But which one?
A letter to my younger self. I admit that I thought this would an easy little exercise. But then I sat down to write…
To what age me should I address this letter? Which of the many people I’ve been? On considering the options, a certain song by Frank Sinatra sprang to mind.
When I was 17, it was, if I’m perfectly honest, a so-so kind of a year. There were some small town girls and soft summer nights, but I hadn’t even thought about the things that would come to define me: the guitar, the pen.
When I was 17, it was a year of hanging out with not quite the right people, and being unsure whether working with my parents was the best idea after all. So to that particular me I’d say: this isn’t you. Not yet. But soon enough you’ll discover your tribe – the musicians, the artists, the writers – and then the true course of your life will be seen. When I was 17.
When I was 21, it was a very good year. It was a very good year for city girls, with all that perfumed hair that came undone. Because, when I was 21, I met the woman who would become my wife, who would help me grow as a person, and support me throughout my efforts to become a writer. Efforts that start to bear fruit just around the corner.
I’d also got the guitar and was scooting around the country with a band in the back of a van, listening to John Peel and reading the NME. So to my 21 year-old self I’d say: Drink this in, because this is one of the best years of your life. While you still haven’t found your true creative focus, you have found your companion for the journey. The trip hasn’t even started yet, though, so pack yourself a hamper and settle in. Although the next few years will be great, there are a few flat tyres and breakdowns on the way too. Think Mr Bean’s Holiday rather than Thelma and Louise and you’ll pretty much get along. When I was 21.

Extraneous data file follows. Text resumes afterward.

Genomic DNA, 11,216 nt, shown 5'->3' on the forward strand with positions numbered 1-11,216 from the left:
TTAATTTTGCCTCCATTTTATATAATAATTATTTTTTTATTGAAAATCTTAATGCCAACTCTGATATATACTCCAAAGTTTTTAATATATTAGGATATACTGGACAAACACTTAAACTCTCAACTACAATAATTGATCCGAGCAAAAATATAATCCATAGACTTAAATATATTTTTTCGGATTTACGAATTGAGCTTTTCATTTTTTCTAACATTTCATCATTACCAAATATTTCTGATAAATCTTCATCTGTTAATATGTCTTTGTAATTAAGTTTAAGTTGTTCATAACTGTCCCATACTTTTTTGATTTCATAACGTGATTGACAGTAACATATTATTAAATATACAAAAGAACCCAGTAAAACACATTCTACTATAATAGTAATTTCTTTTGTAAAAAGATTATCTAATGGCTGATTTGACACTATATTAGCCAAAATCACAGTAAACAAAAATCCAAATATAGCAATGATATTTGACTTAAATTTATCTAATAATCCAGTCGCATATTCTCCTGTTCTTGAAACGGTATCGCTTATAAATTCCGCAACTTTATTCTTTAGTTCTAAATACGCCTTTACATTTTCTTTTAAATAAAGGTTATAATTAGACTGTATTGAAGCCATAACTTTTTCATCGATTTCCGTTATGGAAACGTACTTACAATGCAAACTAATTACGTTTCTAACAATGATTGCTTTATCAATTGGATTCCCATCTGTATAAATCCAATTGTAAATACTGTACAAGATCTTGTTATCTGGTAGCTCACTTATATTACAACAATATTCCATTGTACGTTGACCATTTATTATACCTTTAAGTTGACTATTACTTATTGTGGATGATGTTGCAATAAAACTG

When I was 35, it was a very good year. We didn’t ride round in limousines, but we did have two kids, and I was on the verge of becoming a published science fiction novelist. To the 35 year-old me I’d say: Keep an eye on what’s important. Enjoy the days you spend with the family. Don’t be afraid to ease off now and then, and sometimes just take a moment to feel alive. When I was 35.
Now the days are long, and while I’m not quite in the autumn of the year, and don’t drink wine from fine old kegs, when I look back I see that for the most part it has poured sweet and clear. So whichever one of those mes should receive this letter, whichever one of the many people I’ve been, it’s probably a very good year.
Because overall, it was a mess of good years.
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This article first appeared as a Royal Literary Fund podcast.